Desktop-as-a-Service as Part of IT-as-a-Service
IT-as-a-Service (ITaaS) as a concept is pretty well defined with lots of players and products in the space such as VMware vCloud Director, Cisco Intelligent Automation, CA AppLogic, VCE Vblock, etc. Desktop-as-a-Service (DaaS), on the other hand, tends to invoke thoughts of a cloud provider offering hosted Windows desktops. But when considered as a subset of ITaaS, DaaS enables greater synergy, efficiency and agility.
Just another Set of Workloads
Given the traditional isolation of desktops from the data center, it is natural for organizations to treat virtual desktops differently as well. This tendency is bolstered by a notable lack of integration of virtual desktops into private clouds. Even VMware View is currently not integrated into VMware vCloud Director. But when you think about it, virtual desktops already have some cloud-like properties such as consolidating most of the resources into centralized pools and the ability to provision many non-persistent desktops on the fly.
And while virtual desktops certainly have different criteria than virtual servers around performance, security and reliability – at the end of the day, they’re just another set of workloads. It makes economic sense to leverage, where reasonable; the same back-end infrastructure, management console, tools, processes and IT staff expertise from the server to the desktop.
Desktop-as-a-Service also goes beyond internally hosting of Microsoft Windows applications and extends to the cloud. An IT administrator, for instance, may decide it makes more sense for the organization to host its Exchange server with a trusted public cloud provider. Or perhaps it is preferable to move away from Microsoft all together and use an Exchange-compatible cloud-based offering such as VMware Zimbra, or possibly one offering a different look and feel such as Gmail. After all, a desktop is essentially just a means for accessing applications.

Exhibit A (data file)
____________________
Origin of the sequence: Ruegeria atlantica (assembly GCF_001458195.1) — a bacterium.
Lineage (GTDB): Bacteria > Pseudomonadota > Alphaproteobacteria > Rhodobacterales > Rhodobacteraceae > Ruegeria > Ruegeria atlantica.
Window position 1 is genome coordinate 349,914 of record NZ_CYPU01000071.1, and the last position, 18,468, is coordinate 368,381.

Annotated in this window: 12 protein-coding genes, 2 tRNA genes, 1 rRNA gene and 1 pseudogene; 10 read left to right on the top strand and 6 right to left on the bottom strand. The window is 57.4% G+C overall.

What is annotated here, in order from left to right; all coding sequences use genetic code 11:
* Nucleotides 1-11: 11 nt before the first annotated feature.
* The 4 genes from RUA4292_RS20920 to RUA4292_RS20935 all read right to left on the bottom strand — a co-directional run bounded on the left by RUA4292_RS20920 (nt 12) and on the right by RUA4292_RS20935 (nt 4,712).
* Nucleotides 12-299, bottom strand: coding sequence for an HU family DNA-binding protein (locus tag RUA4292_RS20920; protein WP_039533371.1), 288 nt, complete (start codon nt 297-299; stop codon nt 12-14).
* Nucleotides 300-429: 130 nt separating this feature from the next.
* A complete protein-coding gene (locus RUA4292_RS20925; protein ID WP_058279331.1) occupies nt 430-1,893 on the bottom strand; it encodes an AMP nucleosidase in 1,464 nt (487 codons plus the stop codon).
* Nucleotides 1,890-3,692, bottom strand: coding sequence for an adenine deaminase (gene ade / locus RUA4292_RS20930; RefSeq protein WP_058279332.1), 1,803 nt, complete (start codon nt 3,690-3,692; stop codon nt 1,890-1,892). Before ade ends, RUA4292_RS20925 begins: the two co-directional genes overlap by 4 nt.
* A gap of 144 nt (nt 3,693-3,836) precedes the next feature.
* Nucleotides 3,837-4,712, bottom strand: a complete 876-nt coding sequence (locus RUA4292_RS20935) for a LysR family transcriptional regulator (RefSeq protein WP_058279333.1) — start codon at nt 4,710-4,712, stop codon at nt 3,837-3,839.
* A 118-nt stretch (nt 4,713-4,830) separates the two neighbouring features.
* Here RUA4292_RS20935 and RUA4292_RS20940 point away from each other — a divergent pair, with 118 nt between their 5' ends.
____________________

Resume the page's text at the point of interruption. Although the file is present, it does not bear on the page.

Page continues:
Poor IT Reputation for Customer Service
IT has generally not had the best reputation for customer service. But it has been saddled with the huge inefficiencies, rigidity and high costs of a traditional physical data center. Studies show that 70% of the typical IT budget goes to just keeping the lights on. This doesn’t leave a lot left over for innovation or for creative customer care.
Until fairly recently, IT hasn’t really had any competition. Now, however, there is the cloud. User requirements for agility are no longer necessarily stymied by IT constraints. I saw a recent statistic claiming that over half the virtual machines on Amazon Web Services are purchased via credit card directly by business units, bypassing IT. Of course, IT is still responsible for the security, integrity and regulatory compliance of all the organization’s servers and desktops. The cloud, unmanaged, poses a true threat to their mission.
By embracing both ITaaS and DaaS as a subset, IT introduces extensive automation and efficiencies, thereby enabling a much higher level of customer service while an accompanying reduction in cost allows IT to compete more effectively with external public cloud providers. Utilizing a portal to monitor workloads wherever they may be hosted facilitates the ability of IT to utilize the best of private and public cloud platforms while maintaining control of the environment.
A New Era of IT Productivity
Reducing the necessity of spending so much time on babysitting equipment and on mundane daily tasks enables the IT staff to instead focus their talents on using technology to achieve organizational business objectives such as increasing top-line revenues, acquiring more customers and enabling more customer stickiness. Not only does this significantly benefit the organization, but it also is good for the IT staff. For one thing, the job becomes more fun. Additionally, the staff acquires more valuable skills and, in the process, enhances their own career paths.